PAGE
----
Students of this collecting field refer to Chinese Export Silver (CES), or "China Trade Silver," as a once-lost art. Why? Many 18th and 19th Century pieces were later inherited by generations of Americans, who presumed their silver to be of English or early-American manufacture. The rediscovery that China's silversmiths had been turning out exquisite works for Westerners during the China Trade period was an evolving process.

It was only in the 1970s -- thanks to the scholarly research of H. A. Crosby Forbes, John Devereux Kernan and Ruth S. Wilkins, who co-authored Chinese Export Silver 1785 to 1885 (Milton, Massachusetts: Museum of the American China Trade, 1975), that scholars, collectors and dealers got an in-depth look at the range of Chinese Export Silver production that had been identified and studied in this country.

In 1985, another landmark work, The Chait Collection of Chinese Export Silver by John Devereux Kernan, was published by Chait Gallery of New York City on the occasion of its 75th anniversary.

Despite these and other important works by Carl L. Crossman, Alan James Marlowe, and Neville John Irons, the fact that China produced such extraordinary silver for Westerners during the China Trade period has long been one of the best-kept secrets in silver collecting.

The CES field continues to evolve

Today, interest is growing steadily, and collecting has spread beyond the Western market. In an article called "Background Notes - Chinese Export Silver" in the March-April 2002 issue of Silver Magazine, which featured a collectors' forum on CES, we pointed out that -- in a relatively new development -- even Chinese collectors are beginning to hunt for fine pieces of CES that come onto the market.

The article reported that one early dealer of Chinese export silver in Asia, Glenn Vessa in Hong Kong, began offering CES pieces after his first trip to China in 1975. Mr. Vessa has found that interest by local and mainland Chinese dealers and collectors has matured to the point that some now collect only specific makers, or only pieces produced in specific Chinese cities. He added, "Price doesn't seem to be a major consideration."

I would say that an eager, sharp-eyed hunter can still find the occasional China Trade silver piece (some more exciting than others) at national, regional and even local auctions and antiques fairs, and it also turns up in the occasional local antique shop. CES is often priced below comparable English or American silver because, even today, it is not widely recognized. Serious collectors develop networks of dealers and other experts.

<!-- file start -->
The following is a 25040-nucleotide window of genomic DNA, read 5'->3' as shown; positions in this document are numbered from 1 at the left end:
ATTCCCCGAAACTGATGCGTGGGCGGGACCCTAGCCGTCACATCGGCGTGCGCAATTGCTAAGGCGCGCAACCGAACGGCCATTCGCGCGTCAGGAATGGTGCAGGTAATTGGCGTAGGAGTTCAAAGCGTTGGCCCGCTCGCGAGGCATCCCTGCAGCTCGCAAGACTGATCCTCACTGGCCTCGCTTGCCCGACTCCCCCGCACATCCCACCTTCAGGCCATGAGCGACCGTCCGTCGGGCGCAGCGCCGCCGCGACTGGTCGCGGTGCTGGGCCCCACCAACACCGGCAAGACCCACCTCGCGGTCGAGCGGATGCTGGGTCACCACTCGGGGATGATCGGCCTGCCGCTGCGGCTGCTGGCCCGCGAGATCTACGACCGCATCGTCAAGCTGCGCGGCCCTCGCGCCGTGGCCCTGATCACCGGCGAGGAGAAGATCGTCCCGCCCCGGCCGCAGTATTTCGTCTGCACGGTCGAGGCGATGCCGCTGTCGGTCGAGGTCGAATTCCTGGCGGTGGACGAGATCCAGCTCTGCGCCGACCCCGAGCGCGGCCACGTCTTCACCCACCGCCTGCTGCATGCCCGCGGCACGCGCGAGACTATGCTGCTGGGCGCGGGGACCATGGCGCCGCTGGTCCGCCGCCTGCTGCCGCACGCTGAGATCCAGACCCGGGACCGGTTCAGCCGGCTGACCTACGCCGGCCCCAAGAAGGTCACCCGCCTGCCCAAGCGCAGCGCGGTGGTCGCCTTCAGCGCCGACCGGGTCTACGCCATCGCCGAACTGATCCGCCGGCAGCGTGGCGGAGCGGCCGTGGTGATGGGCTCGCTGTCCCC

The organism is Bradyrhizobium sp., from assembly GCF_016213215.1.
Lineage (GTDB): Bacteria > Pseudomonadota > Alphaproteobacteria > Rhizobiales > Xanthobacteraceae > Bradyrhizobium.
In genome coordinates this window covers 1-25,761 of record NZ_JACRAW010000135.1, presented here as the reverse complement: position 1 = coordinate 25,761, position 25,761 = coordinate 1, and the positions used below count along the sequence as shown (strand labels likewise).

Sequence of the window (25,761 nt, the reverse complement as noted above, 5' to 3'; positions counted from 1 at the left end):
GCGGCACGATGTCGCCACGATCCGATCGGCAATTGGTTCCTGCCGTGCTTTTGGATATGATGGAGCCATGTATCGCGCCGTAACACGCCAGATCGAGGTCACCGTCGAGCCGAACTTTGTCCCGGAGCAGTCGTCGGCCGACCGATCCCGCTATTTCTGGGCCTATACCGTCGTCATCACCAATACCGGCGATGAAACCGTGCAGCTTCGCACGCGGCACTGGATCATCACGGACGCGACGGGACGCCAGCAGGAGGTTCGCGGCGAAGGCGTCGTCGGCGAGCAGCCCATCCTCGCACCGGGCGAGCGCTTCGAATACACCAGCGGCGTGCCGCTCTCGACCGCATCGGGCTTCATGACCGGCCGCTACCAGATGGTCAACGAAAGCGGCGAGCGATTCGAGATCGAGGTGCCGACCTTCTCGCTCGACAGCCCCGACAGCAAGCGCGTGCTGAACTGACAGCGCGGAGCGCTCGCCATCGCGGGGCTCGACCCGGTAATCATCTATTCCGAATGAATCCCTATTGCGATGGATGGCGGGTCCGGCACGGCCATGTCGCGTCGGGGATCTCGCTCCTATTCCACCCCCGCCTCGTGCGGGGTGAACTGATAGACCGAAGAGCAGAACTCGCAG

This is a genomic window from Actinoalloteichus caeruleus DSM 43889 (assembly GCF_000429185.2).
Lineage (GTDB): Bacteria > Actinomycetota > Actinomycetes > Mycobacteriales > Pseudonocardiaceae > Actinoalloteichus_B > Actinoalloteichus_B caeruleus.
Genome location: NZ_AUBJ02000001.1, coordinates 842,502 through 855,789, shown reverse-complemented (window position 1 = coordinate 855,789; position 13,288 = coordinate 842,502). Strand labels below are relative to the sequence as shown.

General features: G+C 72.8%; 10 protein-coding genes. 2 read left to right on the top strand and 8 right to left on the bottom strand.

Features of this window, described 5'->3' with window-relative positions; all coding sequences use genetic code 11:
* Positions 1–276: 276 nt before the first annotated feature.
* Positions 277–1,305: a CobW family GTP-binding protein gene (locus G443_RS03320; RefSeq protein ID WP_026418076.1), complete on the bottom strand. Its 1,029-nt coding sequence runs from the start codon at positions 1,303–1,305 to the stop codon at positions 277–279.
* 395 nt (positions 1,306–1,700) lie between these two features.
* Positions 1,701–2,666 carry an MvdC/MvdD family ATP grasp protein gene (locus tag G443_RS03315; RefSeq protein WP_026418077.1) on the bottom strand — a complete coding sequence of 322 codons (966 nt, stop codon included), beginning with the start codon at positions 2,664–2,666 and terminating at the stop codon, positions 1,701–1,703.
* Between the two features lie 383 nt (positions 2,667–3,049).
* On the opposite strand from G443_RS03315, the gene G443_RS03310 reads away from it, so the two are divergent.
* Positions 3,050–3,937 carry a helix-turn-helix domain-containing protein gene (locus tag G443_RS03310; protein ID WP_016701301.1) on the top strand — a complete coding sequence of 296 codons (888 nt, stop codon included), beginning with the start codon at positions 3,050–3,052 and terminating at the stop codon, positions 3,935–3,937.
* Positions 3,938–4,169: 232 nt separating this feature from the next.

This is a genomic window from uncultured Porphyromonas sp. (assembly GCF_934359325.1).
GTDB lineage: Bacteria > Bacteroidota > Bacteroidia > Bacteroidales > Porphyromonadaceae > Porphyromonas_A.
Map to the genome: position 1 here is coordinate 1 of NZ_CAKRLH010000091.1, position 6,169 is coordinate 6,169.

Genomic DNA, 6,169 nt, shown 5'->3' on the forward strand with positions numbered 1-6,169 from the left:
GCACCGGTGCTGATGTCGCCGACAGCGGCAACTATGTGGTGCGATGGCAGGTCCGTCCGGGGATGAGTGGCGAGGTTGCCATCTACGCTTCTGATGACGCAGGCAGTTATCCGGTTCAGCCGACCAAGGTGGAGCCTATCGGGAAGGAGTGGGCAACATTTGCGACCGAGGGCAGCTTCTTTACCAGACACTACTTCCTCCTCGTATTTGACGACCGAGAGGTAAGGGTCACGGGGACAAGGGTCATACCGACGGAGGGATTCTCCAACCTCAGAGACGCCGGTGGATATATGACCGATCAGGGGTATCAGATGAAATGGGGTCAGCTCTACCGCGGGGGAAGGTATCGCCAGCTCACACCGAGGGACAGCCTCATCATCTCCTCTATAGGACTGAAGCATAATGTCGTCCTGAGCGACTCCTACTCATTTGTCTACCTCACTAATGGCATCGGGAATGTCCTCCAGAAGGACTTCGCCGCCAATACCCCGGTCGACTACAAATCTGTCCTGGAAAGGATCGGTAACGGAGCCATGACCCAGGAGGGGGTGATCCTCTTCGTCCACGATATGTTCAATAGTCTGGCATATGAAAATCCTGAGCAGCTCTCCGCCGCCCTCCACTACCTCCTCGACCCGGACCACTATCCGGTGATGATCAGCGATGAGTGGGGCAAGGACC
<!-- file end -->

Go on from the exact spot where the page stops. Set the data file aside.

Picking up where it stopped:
The Silver Magazine issue cited above included an important new essay by Crosby Forbes. It also included comments about the field by other collectors and specialists. Back copies may be purchased by email request to We believe this issue, which provides new information and observations about the CES field, has played a role in further increasing knowledge and interest in Chinese export silver. For this contribution, Silver Magazine and its indefatigable editor at that time, Connie McNally, are applauded.

Your Comments Invited

If you have interesting comments and/or images to share, we will be happy to post them or communicate with you individually. One of the goals of this site is to stimulate dialogue and exchange of new information in the field. Please email

DEDICATION - This section of the Potash & Company Web site is warmly dedicated to Dr. H.A. Crosby Forbes, Curator Emeritus for Asian Export Art, Peabody Essex Museum in Salem, Massachusetts. Dr. Forbes continues to support the work of his dynamic successor, William R. Sargent, who is significantly expanding the collections and the museum's outreach. Scion of an early China Trade family himself, Dr. Forbes developed the Captain Forbes House Museum dedicated to the China Trade arts near Boston, now a National Landmark, and many of its CES holdings were later transferred to the Peabody. He is the universally acknowledged scholar and leading authority on CES; an author of the landmark work, Chinese Export Silver 1775-1885 (copies can be obtained through the Peabody at; and treasured mentor and friend. -- Steve Potash